TRIPOLI (Reuters) - Libyans armed with guns and a knife stormed a bus carrying foreign journalists on Saturday and a soldier fired volleys of gunfire into the air to disperse the crowd, a Reuters journalist on the bus said.
The attack reflected Libyan anger at severe petrol shortages, a two-month-old NATO bombing campaign against Muammar Gaddafi’s government and state media reports that foreign journalists misrepresent the news.
The incident started when a hotel shuttle bus carrying a Reuters reporter and a journalist with Hong Kong-based Phoenix Television to the Tunisian border became snarled in a long line of motorists waiting for fuel at a petrol station in Zawiyah, west of the capital.
The buses are given priority over many in obtaining petrol.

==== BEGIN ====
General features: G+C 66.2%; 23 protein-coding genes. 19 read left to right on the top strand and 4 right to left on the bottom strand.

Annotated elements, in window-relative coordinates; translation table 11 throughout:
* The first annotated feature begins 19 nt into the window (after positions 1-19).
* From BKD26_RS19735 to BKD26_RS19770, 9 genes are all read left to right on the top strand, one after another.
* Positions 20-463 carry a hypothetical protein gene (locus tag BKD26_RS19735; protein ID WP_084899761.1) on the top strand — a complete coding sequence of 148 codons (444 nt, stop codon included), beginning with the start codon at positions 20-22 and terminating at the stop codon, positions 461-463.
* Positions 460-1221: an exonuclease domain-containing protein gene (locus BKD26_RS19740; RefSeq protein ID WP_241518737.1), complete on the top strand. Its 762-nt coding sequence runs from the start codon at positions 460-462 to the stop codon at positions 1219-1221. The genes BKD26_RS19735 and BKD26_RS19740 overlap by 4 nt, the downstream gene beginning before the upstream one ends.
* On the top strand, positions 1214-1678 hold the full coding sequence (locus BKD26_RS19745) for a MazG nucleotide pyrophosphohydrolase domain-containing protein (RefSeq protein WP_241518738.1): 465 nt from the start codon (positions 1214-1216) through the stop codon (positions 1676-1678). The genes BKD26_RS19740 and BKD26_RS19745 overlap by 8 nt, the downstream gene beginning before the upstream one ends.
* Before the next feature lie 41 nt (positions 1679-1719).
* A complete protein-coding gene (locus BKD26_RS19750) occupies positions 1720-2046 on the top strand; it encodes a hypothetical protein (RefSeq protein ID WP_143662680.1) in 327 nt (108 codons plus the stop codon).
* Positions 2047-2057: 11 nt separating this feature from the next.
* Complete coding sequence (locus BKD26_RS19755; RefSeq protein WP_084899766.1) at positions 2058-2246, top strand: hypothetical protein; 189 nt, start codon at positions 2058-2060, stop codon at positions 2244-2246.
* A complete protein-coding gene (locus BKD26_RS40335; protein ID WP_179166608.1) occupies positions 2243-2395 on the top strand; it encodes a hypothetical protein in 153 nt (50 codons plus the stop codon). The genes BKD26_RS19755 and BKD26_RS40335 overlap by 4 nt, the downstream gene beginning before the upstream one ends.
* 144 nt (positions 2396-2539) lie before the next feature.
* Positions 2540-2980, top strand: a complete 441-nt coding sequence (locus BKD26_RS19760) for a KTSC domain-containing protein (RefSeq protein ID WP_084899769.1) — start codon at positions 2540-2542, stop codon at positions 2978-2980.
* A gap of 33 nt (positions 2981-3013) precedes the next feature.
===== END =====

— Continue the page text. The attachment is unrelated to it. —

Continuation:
A crowd quickly formed and some stormed the bus after kicking in its doors. At least two were armed with pistols and one had a knife, Reuters television producer Guy Desmond said.
A BBC production assistant on the bus, a government minder and a soldier managed to ward off the crowd, taking blows in the process. The bus’s tires were slashed and a soldier fired into the air to push the crowd back.
“I have no doubt that these guys pretty much saved our lives,” Desmond said. The bus drove to a police station and the journalists later returned to the Tripoli hotel where foreign media are based.
Nobody was injured in the incident, which began at about noon local time.
A senior information ministry official said ‘incorrect reporting’ fueled some resentment of foreign media.
Journalists in Tripoli say that while foreign media are viewed with deep suspicion by supporters of leader Muammar Gaddafi, there is little evidence of widespread anger.
Two photojournalists were killed last month after coming under fire in the besieged Libyan town of Misrata.
A South African freelance photographer missing since April is believed dead after being shot in the stomach and abandoned in the desert by pro-Gaddafi forces, his family said on Friday.
Writing by Matthew Bigg, editing by Ralph Boulton